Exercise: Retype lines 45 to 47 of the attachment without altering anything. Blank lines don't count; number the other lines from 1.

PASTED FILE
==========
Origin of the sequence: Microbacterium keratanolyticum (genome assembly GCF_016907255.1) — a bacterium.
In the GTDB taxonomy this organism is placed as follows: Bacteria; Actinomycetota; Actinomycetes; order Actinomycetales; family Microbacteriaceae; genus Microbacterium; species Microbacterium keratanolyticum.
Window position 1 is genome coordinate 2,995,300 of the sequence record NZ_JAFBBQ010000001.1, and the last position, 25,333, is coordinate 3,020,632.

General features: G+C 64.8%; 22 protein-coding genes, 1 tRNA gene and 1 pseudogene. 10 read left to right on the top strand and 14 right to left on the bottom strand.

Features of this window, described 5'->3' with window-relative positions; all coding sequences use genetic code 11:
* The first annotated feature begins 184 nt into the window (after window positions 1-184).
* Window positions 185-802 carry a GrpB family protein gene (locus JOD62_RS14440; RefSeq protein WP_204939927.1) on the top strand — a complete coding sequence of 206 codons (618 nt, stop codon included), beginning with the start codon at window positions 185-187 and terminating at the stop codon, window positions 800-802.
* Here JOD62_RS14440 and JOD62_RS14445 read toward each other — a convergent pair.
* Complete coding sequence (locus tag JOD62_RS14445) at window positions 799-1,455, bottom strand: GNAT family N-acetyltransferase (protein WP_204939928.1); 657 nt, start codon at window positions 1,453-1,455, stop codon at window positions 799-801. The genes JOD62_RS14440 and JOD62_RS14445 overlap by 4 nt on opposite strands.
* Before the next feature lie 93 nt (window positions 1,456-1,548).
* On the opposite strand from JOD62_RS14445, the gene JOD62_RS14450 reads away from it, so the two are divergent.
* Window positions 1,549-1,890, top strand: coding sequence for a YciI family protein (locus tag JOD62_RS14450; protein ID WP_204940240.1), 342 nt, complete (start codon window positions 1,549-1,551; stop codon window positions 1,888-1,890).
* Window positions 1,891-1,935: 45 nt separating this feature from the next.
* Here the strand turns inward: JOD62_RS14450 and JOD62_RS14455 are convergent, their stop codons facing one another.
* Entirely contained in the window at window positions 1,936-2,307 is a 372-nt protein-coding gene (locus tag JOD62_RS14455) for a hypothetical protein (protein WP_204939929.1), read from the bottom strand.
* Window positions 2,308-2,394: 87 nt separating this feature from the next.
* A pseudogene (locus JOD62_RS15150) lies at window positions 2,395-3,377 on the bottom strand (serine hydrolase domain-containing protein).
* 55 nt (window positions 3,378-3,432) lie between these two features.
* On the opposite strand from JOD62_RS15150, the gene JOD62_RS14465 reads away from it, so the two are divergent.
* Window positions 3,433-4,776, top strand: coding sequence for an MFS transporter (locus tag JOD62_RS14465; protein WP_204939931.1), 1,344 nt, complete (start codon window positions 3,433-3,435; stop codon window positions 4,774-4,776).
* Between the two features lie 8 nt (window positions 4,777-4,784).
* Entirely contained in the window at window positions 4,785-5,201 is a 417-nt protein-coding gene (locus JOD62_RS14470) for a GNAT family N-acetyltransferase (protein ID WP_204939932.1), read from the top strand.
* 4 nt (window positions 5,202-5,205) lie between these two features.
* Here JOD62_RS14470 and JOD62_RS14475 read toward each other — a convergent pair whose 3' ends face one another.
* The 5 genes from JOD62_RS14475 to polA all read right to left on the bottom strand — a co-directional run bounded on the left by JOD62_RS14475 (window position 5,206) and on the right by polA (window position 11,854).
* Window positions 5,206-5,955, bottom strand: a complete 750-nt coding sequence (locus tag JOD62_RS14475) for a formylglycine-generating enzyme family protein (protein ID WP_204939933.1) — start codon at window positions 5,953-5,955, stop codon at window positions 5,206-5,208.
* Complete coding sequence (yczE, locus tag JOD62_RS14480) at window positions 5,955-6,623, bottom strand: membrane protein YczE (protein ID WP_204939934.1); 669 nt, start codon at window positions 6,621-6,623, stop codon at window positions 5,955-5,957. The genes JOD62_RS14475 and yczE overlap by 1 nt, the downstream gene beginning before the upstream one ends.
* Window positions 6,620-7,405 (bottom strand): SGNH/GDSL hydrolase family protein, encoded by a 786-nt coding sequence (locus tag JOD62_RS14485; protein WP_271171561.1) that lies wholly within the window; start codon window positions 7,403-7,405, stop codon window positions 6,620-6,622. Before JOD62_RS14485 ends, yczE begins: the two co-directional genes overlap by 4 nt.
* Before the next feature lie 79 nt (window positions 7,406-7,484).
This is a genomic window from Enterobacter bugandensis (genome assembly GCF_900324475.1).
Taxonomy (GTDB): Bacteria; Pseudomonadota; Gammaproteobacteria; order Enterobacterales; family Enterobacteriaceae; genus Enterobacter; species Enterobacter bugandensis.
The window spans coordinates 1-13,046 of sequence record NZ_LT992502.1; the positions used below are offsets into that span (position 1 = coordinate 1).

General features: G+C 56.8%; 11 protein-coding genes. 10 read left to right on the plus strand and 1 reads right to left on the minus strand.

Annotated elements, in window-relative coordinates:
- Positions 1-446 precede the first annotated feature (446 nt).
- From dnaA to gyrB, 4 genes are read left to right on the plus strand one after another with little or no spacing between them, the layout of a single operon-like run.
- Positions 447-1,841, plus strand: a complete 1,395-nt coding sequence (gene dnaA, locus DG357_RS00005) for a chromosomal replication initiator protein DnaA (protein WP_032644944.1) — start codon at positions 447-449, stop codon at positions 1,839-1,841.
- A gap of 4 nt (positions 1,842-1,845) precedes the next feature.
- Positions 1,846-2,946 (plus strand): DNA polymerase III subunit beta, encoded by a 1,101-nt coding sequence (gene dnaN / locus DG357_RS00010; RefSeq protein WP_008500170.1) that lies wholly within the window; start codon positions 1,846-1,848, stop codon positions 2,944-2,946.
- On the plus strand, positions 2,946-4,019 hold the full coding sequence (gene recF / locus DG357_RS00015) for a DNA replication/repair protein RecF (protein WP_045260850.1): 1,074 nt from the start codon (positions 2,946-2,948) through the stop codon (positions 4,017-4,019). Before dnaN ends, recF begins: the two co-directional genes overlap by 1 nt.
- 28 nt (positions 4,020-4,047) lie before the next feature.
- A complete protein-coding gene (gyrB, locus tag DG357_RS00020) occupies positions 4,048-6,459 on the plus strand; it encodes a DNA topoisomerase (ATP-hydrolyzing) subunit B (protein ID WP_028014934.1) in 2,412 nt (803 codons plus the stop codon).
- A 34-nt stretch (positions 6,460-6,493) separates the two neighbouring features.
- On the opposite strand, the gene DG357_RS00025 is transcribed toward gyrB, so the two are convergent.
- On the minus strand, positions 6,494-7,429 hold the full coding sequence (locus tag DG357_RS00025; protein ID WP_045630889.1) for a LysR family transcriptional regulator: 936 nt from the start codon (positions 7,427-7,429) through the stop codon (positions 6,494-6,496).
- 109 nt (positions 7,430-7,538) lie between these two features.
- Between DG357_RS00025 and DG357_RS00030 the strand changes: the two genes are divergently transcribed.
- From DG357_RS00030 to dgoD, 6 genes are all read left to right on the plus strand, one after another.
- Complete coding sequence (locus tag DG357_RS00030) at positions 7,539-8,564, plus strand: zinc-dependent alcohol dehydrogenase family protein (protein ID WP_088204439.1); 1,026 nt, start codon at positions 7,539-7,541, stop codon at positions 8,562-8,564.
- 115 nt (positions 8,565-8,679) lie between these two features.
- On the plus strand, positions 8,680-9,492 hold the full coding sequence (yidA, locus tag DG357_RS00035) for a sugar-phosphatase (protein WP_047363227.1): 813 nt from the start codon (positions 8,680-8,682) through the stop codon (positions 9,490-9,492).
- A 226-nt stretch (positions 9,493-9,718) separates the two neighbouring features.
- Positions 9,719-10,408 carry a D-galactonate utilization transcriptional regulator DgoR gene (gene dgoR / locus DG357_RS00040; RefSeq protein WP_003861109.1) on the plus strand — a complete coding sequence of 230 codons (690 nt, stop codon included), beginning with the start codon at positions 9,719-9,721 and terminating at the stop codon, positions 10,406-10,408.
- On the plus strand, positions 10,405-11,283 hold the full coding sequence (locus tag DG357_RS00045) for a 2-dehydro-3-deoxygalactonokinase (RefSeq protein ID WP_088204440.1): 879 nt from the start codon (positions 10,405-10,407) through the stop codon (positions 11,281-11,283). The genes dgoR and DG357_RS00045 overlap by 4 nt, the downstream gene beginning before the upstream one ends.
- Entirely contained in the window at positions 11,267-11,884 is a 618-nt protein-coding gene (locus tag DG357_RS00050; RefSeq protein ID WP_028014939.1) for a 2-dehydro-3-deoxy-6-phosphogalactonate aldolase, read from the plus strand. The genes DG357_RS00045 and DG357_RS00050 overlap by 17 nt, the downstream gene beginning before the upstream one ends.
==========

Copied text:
- On the minus strand, positions 6,494-7,429 hold the full coding sequence (locus tag DG357_RS00025; protein ID WP_045630889.1) for a LysR family transcriptional regulator: 936 nt from the start codon (positions 7,427-7,429) through the stop codon (positions 6,494-6,496).
- 109 nt (positions 7,430-7,538) lie between these two features.
- Between DG357_RS00025 and DG357_RS00030 the strand changes: the two genes are divergently transcribed.